A water war on Khao San Road, the heart of Bangkok's "backpacker" district.
Thailand has three New Year's festivities.
There's the European New Year on January 1. There are big parties, the traditional countdown and fireworks all over the country.
There's the Lunar, or Chinese New Year, with parades, lion dances and fireworks all over the country but especially in towns with large Chinese populations.
Then there's Songkran. The traditional Thai New Year is celebrated in April for four days. Thais go to temples to make merit. They bathe the Buddha in oils and scented waters. They present monks with extra alms offerings. It's quiet, beautiful and moving.
Then they go out on the street, grab buckets, firehoses and the biggest, baddest squirt guns ever made and do battle with each other. In the blink of an eye, the holiday goes from quiet religious observance to no holds barred mayhem.
A man prays after washing an elderly woman's hands with scented water during a religious Songkran observance.
The tradition of water fights started many, many years ago. It was a part of the holiday when I lived here as a child more than 40 years ago. In the original holiday, still observed by many families and in temples throughout Thailand, people bathe the Buddha with scented oils and sprinkle water on each other to wash away past transgressions and to bring good luck in the coming year.
Novice monks at an alms ceremony at the Bangkok City Hall.
April is the hottest time of the year in Thailand. It's the middle of the dry season - in Bangkok daily highs soar into the upper 90s. There's usually a cloud of dust and pollution blanketing the city. People are ready for some relief. Songkran provides the outlet.
It's a small step to go from sprinkling water on someone to dousing them with a bucket. That is the modern Songkran. It's full of water fights and good fun. You can't go anywhere in Bangkok without getting soaked, it's best just to let it happen because if you try to fight it you're gonna lose.
In the battle between bucket and squirt gun, the bucket wins. The squirt gun is more accurate, the bucket, at close range, has more impact.
I've covered Songkran a couple of times. I'm sort of a curmudgeon about the holiday. I enjoy the cultural aspects and love photographing the religious nature but find the water dousing kind of a pain. Cameras and water guns are generally a bad combination. Songkran in Thailand has killed more cameras (and cell phones) than theft, fire and disaster combined.
I usually travel heavy when I go out to photograph. Two Canon 5D series bodies, four or five lenses, a couple of flashes, my Lumix GX1 and a couple of lenses. I'm ready for anything. But for Songkran I pack super light. One body (my oldest 5D series body) and one lens (a beat up zoom I use only for Songkran) and a couple of spare compact flash cards. I carry them in a ThinkTank Hubba Hubba Hiney belt pack.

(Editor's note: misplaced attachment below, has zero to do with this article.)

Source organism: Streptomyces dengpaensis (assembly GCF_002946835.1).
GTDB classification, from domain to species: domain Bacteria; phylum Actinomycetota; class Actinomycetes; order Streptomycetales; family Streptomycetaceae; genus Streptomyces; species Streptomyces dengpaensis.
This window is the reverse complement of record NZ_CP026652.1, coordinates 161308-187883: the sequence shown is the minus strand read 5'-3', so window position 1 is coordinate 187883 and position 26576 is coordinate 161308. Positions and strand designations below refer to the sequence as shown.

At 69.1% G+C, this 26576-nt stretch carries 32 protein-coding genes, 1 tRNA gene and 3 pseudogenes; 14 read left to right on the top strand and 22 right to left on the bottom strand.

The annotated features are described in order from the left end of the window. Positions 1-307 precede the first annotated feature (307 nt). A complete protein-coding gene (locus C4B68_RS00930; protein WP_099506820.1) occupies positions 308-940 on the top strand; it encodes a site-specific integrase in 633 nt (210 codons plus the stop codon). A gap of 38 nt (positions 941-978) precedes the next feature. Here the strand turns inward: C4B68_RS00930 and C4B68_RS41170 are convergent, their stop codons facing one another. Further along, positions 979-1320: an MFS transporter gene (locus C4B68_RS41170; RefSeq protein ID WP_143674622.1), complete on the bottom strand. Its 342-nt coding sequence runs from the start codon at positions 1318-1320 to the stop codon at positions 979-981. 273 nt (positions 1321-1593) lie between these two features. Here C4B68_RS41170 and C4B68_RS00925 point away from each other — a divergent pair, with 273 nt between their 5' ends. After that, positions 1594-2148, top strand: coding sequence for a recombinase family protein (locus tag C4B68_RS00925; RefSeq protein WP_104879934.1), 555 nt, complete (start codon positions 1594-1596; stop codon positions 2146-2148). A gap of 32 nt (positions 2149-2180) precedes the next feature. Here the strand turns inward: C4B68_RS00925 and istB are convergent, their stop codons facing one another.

When I'm actually photographing, the camera and lens are nested in a Kata rain cover which looks ridiculous but keeps everything reasonably dry. It's about as safe as you can get without an actual (and very expensive) underwater housing.
Normally when I photograph, I use the lowest ISO possible and a shallow f-stop (f2 to f4) to isolate focus. For Songkran I set the ISO to 400 and use middle to small f-stop (f5.6 to f11) to maximize depth of field and keep as much in focus as possible.
Songkran can be a lot of fun. Thais have a way of celebrating that's inclusive and respectful at the same time. While I was photographing in Thai neighborhoods people always asked if they could spray me and when I said yes they made it a point to squirt my back or lower legs - away from the camera.
It's the foreigners (farang in Thai) that you have to look out for. They have no respect for the holiday or Thai norms. For them, it's a chance to get drunk and act like buffoons.
I was walking down a Bangkok street and a drunk American saw me shouted something about the liberal media, chased me down and threw a bucket of water at me and the camera. I'm pretty sure his intention was to wreck my camera. (I looked completely out of place. Because I had been photographing a merit making ceremony I was dressed for the temple, not water wars on the street. It was a safe assumption on his part that I was working media.) The Kata rain cover did its job well - the camera was unharmed.
On the same street, a group of farang tourists were chasing Thai women and dousing them with Super Squirters and hoses.
Foreign tourists chase a woman on a Bangkok street.